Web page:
Cheltenham Festival: Gemmell faces Yorkshire challenge

Paisley Park lines up in today's Stayers' Hurdle for owner Andrew Gemmell who has been blind since birth.
Paisley Park lines up in today's Stayers' Hurdle for owner Andrew Gemmell who has been blind since birth.
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TWO Yorkshire runners will attempt to spoil the Cheltenham fairytale for Paisley Park and owner Andrew Gemmell, who has been blind since birth.

Both the Jedd O’Keeffe-trained Sam Spinner and Phil Kirby’s Nautical Nitwit have outside claims in the Grade One Sun Bets Stayers’ Hurdle.

Sam Spinner, the mount of Middleham’s Joe Colliver, who has deferred a drink-drive court case to take the ride, was fifth last year.

Meanwhile, Nautical Nitwit is another Grade One ride for Tommy Dowson, who was fourth on the Kirby-trained Lady Buttons earlier in the week.

Few in racing would begrudge Paisley Park winning the big race for trainer Emma Lavelle and Gemmell.

Now 66, he has become one of the personalities of the 2018-19 season thanks to the exploits of his special horse, who won at Haydock last November before landing the Grade One Long Walk Hurdle at Ascot.

A follow-up victory at Cheltenham under jockey Aidan Coleman – whose only previous Festival win came 10 years ago – confirmed Paisley Park as favourite for today’s three-mile test.

Gemmell’s interest in racing was sparked at an early age as he listened to radio commentaries of the sport’s great events. The humble transistor opened up the world to him.

He said: “I think of all sports, racing is great in that respect. You can get the commentary on the radio – or if you’re at the races it is on the tannoy – and that’s all I need.”

Gemmell enrolled in a ‘horse racing for the blind’ scheme as a child – but his need for speed meant he did not last long. “Basically I wanted the horses to go faster than the people in charge wanted them to – and ended up getting barred,” he said.

“You’d get led round by someone on the front rein, and they would only get the horse into a trot or canter.

“But I wanted to go faster, so I started booting hard and shouting, ‘gallop’. My guide went mad and told my mum she didn’t want me back.”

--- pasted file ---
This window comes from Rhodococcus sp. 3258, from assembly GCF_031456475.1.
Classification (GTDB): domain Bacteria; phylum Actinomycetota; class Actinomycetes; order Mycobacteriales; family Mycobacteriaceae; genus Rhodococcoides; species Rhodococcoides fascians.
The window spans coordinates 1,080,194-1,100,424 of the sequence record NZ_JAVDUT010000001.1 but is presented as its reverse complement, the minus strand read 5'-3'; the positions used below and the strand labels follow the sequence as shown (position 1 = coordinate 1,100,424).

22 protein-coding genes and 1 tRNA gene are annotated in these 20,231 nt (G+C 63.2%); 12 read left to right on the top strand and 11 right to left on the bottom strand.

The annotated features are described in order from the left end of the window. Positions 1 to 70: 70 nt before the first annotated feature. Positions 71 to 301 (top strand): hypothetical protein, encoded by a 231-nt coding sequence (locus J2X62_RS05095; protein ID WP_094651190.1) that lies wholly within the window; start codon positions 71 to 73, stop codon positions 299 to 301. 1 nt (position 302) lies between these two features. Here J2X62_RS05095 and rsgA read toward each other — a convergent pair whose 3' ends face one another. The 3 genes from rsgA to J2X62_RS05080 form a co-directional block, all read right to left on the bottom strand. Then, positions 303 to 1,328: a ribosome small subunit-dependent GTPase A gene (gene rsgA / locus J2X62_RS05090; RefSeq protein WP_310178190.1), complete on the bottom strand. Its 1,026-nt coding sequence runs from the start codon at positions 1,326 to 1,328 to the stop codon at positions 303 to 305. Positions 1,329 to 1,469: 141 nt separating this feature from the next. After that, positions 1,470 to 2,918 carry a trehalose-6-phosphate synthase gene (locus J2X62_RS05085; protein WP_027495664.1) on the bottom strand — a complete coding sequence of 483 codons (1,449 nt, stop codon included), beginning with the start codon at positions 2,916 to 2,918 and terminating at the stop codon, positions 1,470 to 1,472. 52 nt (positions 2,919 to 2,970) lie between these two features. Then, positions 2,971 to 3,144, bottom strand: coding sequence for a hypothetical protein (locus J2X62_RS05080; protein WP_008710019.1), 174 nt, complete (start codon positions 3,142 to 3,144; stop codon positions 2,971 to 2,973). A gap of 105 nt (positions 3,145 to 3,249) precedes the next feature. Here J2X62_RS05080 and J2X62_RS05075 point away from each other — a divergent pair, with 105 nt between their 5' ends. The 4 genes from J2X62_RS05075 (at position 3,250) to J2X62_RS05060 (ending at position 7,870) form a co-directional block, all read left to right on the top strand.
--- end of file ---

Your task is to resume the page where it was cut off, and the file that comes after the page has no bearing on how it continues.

While boarding at the Royal National College for the Blind Gemmell would ask the maintenance man to place bets at a nearby betting shop – on occasions even sneaking out to do so himself.

He had already enjoyed plenty of success in racehorse ownership before Paisley Park came along, notably as part of the syndicate that owned Ed Dunlop’s 2015 Ascot Gold Cup hero Trip To Paris and which was ridden to victory by North Yorkshire jockey Graham Lee.

Gemmell, who settled on the name Paisley Park after the death of rock star Prince, gave up tickets to go to the Australian Open tennis to attend Cheltenham in late January where his horse win the Cleeve Hurdle.

His excitement, listening to the course commentary with friends as he stood in the paddock, has endeared him to the whole of racing and he is taking nothing for granted ahead of today’s defining race.

“I think what people sometimes forget is this horse was really ill two years ago. For him to come back and do what he’s done has been incredible,” he added.

“It’s very exciting. I know a lot of people are starting to talk about him as one of the bankers of the week, but I never look at it like that. He was a 25-1 non-runner no-bet for the Stayers’ before Ascot, so I had a bit on.”

Middleham trainer Ben Haslam saddles two runners at Cheltenham today for leading owner JP McManus. Bouvreuil lines up in the handicap chase and Squouateur runs in the finale, a steeplechase for amateur riders.